Robo Development Conference in pictures
Know thy roboenemy
Moving along — we see a robot being shown by National Instruments, a robotics software firm. This particular robot challenged me to a game of dice.
By the way,that's his head to the left and body to the right. Odd yes — but I suppose that's what can happen when you get caught up in the gambling scene. I put a fuzzy die in the robot's pincers, it gave a little toss and rolled a three. Luck may be a lady, but she's made of flesh and bone like I. She gave me a six.
The robots unattached head was able to look down at the dice and recognize that it lost. It's little body sank in disappointment. Score one for the meatbag.
NASA had a booth. Oh, what's that? You built a remote control buggy for only three million dollars? Fantastic! Really well done!
Standing at (perhaps an ill-conceived height of) Microsoft Robotics Group GM Tandy Trower's crotch is uBot.
The robot is a dynamically stable machine that balances like an inverted pendulum. It was built by students at the University of Massachusetts Amherst, and is being displayed by Microsoft because it's using their software.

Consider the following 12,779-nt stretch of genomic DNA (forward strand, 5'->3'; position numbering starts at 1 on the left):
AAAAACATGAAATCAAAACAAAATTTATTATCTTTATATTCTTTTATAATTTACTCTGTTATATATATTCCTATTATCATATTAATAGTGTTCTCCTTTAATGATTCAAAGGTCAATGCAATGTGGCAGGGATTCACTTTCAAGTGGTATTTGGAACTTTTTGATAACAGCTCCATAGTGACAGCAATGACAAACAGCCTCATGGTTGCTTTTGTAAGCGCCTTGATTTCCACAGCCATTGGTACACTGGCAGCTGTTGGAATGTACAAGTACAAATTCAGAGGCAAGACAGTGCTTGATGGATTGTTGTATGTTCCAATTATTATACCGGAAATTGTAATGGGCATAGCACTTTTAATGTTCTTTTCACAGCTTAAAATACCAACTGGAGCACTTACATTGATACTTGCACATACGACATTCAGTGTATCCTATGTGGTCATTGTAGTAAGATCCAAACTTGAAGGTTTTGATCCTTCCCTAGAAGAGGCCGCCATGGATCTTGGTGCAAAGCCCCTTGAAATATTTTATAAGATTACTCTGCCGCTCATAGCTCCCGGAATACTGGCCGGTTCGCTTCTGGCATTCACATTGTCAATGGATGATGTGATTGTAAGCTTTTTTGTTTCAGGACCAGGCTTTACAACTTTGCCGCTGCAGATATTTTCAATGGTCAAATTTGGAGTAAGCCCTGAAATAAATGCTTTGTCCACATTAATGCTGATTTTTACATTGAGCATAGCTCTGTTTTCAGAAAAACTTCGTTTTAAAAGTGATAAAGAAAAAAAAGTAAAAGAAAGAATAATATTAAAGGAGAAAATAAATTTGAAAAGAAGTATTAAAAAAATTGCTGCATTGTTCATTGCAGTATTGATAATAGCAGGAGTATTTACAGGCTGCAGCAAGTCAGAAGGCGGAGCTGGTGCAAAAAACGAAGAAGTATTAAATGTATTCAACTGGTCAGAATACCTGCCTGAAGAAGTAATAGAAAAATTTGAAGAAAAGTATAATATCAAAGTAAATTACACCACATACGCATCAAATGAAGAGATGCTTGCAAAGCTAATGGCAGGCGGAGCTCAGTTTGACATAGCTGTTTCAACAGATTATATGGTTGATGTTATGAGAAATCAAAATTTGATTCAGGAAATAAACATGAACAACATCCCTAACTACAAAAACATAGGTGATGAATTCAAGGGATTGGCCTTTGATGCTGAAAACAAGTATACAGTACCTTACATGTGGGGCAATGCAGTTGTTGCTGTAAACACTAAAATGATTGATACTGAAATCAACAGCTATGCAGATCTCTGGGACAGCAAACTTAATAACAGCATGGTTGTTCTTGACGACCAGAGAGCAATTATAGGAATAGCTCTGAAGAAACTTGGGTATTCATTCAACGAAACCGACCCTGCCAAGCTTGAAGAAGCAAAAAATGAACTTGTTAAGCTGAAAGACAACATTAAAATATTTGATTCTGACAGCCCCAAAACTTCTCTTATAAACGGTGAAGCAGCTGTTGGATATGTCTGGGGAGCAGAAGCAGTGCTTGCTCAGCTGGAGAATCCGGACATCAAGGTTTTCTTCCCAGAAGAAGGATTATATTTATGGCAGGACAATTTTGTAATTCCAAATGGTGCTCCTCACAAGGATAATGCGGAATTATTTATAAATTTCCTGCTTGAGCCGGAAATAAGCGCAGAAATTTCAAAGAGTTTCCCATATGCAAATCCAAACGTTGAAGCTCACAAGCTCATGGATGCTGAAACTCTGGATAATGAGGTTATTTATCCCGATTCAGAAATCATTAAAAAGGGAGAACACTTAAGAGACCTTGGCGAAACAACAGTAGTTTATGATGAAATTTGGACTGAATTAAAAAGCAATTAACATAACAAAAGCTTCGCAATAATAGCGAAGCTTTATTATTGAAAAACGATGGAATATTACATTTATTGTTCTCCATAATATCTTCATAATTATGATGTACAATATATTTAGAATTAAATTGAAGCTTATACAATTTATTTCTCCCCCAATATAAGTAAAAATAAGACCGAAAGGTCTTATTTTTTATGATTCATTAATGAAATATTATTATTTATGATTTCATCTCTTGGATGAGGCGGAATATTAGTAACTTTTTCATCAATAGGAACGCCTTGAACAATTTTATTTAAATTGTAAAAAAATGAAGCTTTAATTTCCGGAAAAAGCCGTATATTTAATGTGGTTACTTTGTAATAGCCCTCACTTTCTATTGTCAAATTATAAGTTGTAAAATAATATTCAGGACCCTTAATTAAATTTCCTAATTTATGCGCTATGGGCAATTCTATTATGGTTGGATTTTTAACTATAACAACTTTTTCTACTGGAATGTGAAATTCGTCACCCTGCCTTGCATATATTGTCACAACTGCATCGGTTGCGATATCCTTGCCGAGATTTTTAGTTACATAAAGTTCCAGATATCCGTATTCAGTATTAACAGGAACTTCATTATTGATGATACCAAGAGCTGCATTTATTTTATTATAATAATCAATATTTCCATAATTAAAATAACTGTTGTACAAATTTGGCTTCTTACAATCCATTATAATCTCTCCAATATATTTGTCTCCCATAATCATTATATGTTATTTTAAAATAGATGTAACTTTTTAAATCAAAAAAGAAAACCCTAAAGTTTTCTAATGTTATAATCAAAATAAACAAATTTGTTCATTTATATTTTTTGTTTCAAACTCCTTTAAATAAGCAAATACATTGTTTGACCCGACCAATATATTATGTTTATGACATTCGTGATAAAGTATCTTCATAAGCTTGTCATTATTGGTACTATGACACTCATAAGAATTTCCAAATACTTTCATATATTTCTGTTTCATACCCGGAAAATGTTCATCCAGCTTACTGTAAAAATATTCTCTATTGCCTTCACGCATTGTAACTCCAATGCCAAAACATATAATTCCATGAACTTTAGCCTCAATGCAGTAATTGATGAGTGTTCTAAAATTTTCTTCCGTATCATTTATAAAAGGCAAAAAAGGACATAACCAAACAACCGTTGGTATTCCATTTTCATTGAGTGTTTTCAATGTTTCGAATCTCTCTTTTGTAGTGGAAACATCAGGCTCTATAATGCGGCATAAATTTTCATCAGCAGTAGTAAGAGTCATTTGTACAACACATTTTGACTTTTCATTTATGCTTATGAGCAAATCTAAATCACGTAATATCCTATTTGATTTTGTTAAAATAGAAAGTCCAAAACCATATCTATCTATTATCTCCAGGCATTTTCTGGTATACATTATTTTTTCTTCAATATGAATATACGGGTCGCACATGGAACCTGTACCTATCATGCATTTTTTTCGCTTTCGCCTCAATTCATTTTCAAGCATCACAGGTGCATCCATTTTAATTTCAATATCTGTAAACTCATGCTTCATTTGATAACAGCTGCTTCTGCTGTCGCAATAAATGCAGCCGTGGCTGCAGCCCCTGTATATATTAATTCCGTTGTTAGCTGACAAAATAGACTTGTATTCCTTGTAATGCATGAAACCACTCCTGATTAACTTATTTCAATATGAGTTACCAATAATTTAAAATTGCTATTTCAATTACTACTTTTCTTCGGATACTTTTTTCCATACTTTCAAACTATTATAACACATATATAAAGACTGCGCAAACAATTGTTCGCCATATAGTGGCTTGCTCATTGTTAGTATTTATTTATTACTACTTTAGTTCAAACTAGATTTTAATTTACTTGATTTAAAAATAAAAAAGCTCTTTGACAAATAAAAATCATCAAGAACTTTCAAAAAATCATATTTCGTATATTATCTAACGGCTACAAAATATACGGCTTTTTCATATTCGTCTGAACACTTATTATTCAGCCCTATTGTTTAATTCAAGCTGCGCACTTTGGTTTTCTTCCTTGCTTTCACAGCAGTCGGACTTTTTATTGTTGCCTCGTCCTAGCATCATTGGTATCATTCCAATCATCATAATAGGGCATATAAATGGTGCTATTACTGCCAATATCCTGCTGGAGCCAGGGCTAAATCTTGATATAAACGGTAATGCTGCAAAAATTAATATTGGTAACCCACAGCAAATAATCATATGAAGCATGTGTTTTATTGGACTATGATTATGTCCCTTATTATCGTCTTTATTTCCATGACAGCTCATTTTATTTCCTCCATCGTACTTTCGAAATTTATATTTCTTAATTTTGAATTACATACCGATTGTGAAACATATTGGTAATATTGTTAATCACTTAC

Microsoft has been pushing its Robotics Studio software, which the company has been trumpeting as a much-needed standard platform for the robotics community. It seems many robo developers begrudgingly accept this view as well. But of course, being the types of people who sit in dimly-lit basements and do odd things like build robots, the community isn't prone to thrill it's Microsoft at the reins.
That's all for today. Join us tomorrow as we take another look at the Robo Development show floor. We'll also answer important questions such as: can a robot open a beer for you? And, where can I see a robot's face that will haunt my nightmares forever? ®
Sponsored: DevOps and continuous delivery